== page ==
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  1. #1

    Nervous Newbie


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    Default Touchstone Business Development

    Hi

    Has anyone come across Touchstone before?
    I was approached by them with the following proposition...
    Most directors pay themselves via salary and dividends, resulting in high corporation and dividend tax bills, with no funds being used to benefit the future trade of their business.

    We at Touchstone Business Development have shown numerous companies how to use their profit to potentially benefit the future trade of their business, without the need for any funds to go offshore, whilst simultaneously reducing their Corporation Tax liability.

    The Business Development model was grounded in the Companies Act.

    Chapter 10, section 172 part (c) states:

    “A director of a company must act in the way he/she considers, in good faith, would be most likely to promote the success of the company for the benefit of its members as a whole, and in doing so have regard (amongst other matters) to—
    (c)the need to foster the company's business relationships with suppliers, customers and others”

    As a result, since 1925 (Atherton v British & Helsby Cables Limited 10 TC 155) to the present, HMRC and the Courts have accepted that cash contributions to Business Trusts which are in principle made “wholly and exclusively” for the purposes of improving the trade of the business, are accepted as deductible against the taxable profits of the contributing company.

    As such, a formal relationship can be created between your Ltd Company and an established Business Development Trust by signing a legal document called a Deed of Adherence. As the Director of your Ltd Company you will be asked by the Trust to name a number of clients and suppliers that are contributing to the success of your Company. These companies can therefore be named as potential beneficiaries on the Trust Deed.

    The Trust has full discretion over any asset/funds received and can choose to make payments to any named beneficiaries. As the potential beneficiaries are clients and suppliers of your company it is reasonable to suggest that the money your Ltd Company has contributed into the trust has been done so “wholly and exclusively” for the purposes of improving the trade of the business – which is exactly what the Companies Act compels you as director to do.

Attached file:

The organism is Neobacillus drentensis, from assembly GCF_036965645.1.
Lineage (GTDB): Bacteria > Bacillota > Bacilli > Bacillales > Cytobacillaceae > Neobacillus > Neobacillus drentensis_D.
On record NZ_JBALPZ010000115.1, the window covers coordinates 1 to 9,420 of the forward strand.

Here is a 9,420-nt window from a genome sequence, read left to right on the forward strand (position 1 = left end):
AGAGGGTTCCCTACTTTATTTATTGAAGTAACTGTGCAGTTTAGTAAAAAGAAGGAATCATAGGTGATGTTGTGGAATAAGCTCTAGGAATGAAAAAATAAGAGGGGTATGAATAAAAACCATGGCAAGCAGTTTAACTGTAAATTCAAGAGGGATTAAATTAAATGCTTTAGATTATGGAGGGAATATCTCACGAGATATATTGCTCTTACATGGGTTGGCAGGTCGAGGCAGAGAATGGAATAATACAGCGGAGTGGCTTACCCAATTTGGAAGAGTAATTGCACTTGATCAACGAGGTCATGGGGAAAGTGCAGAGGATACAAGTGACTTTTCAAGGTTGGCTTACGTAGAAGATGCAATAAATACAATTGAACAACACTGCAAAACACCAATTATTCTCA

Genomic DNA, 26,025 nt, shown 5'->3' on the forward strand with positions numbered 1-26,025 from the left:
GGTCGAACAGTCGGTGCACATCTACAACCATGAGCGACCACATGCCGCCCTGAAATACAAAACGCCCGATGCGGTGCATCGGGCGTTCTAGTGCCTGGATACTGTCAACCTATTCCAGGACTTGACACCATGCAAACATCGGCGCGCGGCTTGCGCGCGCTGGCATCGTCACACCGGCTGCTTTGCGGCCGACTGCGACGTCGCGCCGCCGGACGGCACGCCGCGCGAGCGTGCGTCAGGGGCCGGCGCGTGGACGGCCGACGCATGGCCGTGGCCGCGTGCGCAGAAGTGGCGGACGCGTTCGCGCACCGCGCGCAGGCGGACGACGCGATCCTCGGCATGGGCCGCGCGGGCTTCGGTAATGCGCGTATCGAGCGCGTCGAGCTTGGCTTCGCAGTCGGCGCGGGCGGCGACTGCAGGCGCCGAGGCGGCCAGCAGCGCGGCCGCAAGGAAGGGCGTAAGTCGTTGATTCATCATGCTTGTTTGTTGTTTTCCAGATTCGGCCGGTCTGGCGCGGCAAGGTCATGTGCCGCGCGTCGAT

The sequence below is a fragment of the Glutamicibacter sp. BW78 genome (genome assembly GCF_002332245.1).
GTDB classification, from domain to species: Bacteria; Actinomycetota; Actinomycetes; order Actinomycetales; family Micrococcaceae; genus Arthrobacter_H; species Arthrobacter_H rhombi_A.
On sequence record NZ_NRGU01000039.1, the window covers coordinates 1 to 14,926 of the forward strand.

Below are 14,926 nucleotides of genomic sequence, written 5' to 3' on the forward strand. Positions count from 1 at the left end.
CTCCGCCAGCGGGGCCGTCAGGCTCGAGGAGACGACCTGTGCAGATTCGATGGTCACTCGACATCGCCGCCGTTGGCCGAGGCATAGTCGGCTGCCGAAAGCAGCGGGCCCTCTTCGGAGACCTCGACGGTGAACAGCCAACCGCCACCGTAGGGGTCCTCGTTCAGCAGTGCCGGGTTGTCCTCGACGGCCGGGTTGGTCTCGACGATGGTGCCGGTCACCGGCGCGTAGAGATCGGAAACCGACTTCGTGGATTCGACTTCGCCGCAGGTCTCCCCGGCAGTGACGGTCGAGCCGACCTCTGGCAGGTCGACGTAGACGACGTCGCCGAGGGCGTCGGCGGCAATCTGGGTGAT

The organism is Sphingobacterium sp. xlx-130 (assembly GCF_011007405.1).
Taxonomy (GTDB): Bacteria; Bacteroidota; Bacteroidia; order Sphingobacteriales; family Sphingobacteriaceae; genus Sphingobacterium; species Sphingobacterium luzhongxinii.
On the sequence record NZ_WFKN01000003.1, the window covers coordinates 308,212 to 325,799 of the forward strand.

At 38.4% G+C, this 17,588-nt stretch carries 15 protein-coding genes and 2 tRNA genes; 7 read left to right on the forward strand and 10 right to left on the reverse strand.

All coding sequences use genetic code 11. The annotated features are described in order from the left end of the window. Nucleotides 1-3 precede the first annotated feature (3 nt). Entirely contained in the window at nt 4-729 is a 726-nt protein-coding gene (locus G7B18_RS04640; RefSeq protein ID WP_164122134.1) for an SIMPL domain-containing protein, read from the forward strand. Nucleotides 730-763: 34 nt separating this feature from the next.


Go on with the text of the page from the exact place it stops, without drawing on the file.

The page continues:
As a hypothetical example, a company that could be contributing to your Company’s success could be your agency or client – they pay you after all. Therefore, they could be named as one of the potential beneficiaries. If the agency/client at some stage in the future receives a cash bonus from the Trust, is it more likely or less likely that the agency/client would look upon you and your Company favourably when it comes to awarding future contracts or increased day rates?

    The answer is obvious and this method of benefitting trade has been successfully used by tens of thousands of UK Companies for decades.

    Any funds that your Ltd Company contributes to a Trust are treated exactly the same as any other business expense whereby the expense will reduce the profit of the company meaning no corporation tax is due on that amount. The amount contributed to Trust is denoted as an Administrative Expense on the company tax return in an open and transparent fashion with HMRC as has been the case for decades.

  2. #2

    Respect my authoritah!

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    TL;DR (If I understand correctly) - set up a trust using your company funds. Make your favourite clients and agencies beneficiaries. You give them money from the trust. They give you higher rates/more work.

    Sounds like kick-backs and bribes to me.
    You won. Get over it.

    --drunk on abuse of power--

  3. #3

    Contractor Among Contractors

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    Default

    Quote Originally Posted by LondonPM View Post
    If the agency/client at some stage in the future receives a cash bonus from the Trust, is it more likely or less likely that the agency/client would look upon you and your Company favourably when it comes to awarding future contracts or increased day rates?
    Or you could just take a lower day rate and improve their margin.
    This is at best bollox. Avoid.

  4. #4

    Double Godlike!


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    Touch stone?

    I would rather touch myself

  5. #5
    eek
    eek is online now

    bored now

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    If you want to see what the end result of this scheme and your greed is look at any of the threads within HMRC Scheme Enquiries

    HTH BIDI
    merely at clientco for the entertainment

  6. #6

    Super poster